This paper examines Heidegger’s account of the proper relation between philosophy and theology, and Dietrich Bonhoeffer’s critique thereof. Part I outlines Heidegger’s proposal for this relationship in his lecture “Phenomenology and Theology,” where he suggests that philosophy might aid theology by means of ‘formal indication.’ In that context Heidegger never articulates what formal indication is, so Part II exposits this obscure notion by looking at its treatment in Heidegger’s early lecture courses, as well as its roots in Husserl. Part III (...)
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  25.  40
    Expression and Indication in Ethics and Political Philosophy.Dustin Crummett - 2019 - Res Publica 25 (3):387-406.
    We sometimes have reasons to perform actions due to what they would communicate. Those who have discussed such reasons have understood what an action ‘communicates’ as what it conventionally expresses. Brennan and Jaworski argue that when a convention ensures that expressing the appropriate thing would be costly, we should change or flout the convention. I argue that what really matters is often what attitudes we indicate rather than conventionally express, using social science to show that indicating our attitudes is often (...)
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  26. Six systems of Indian philosophy: the sūtras of six systems of Indian philosophy with English translation, transliteration, and indices.Madan Mohan Agrawal (ed.) - 2001 - Delhi: Chaukhamba Sanskrit Pratishthan.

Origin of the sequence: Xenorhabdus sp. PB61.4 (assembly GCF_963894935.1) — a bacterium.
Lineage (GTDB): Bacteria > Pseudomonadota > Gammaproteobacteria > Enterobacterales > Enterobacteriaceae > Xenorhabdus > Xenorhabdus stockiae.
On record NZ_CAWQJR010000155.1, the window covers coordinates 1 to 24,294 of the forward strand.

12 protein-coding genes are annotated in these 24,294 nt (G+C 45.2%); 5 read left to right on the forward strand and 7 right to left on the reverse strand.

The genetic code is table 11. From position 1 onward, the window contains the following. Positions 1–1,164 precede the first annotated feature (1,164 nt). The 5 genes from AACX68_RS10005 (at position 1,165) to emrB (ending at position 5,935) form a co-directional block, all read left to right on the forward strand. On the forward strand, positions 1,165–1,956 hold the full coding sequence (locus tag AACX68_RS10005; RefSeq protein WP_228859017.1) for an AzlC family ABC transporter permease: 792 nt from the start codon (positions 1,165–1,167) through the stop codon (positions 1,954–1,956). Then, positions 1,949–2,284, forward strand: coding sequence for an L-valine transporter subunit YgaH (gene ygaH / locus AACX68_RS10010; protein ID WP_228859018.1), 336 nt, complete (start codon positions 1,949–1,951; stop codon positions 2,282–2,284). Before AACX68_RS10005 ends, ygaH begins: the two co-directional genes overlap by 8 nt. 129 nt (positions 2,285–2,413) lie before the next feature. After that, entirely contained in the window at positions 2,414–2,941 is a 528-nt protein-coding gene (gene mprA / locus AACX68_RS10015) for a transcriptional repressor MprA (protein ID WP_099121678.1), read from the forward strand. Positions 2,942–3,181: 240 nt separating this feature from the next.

Compilation of basic text of six systems of Indian philosophy.
     
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  27.  29
    Metrics, flawed indicators, and the case of philosophy journals.Andrea Polonioli - unknown
    De Marchi and Lorenzetti :253-261, 2016) have recently argued that in fields where the journal impact factor is not calculated, such as in the humanities, it is key to find other indicators that would allow the relevant community to assess the quality of scholarly journals and the research outputs that are published in them. The authors' suggestion is that information concerning the journal's rejection rate and the number of subscriptions sold is important and should be used for such assessment. The (...)
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  28. Iohannis Buridani Philosophi Trecentis Retro Annis Celeberrimi Quaestiones in Octo Libros Politicorum Aristotelis. Una Cum Indice Quaestionum Dubiorúmque Eisdem Annexorum Locupletissimo.Jean Buridan, Guillaume Baterel & William Turner - 1640 - Excudebat Gulielmus Turner.
     
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  29.  18
    The case for post-scholasticism as an internal period indicator in Medieval philosophy.Johann Beukes - 2021 - HTS Theological Studies 77 (4):13.
    This article responds to a critical research challenge in Medieval philosophy scholarship regarding the internal periodisation of the register. By arguing the case for ‘post-scholasticism’ as an internal period indicator (1349–1464, the era between the deaths of William of Ockham and Nicholas of Cusa), defined as ‘the transformation of high scholasticism on the basis of a selective departure thereof’, the article specifies a predisposition in the majority of introductions to and commentaries in Medieval philosophy to proceed straight from 1349 to (...)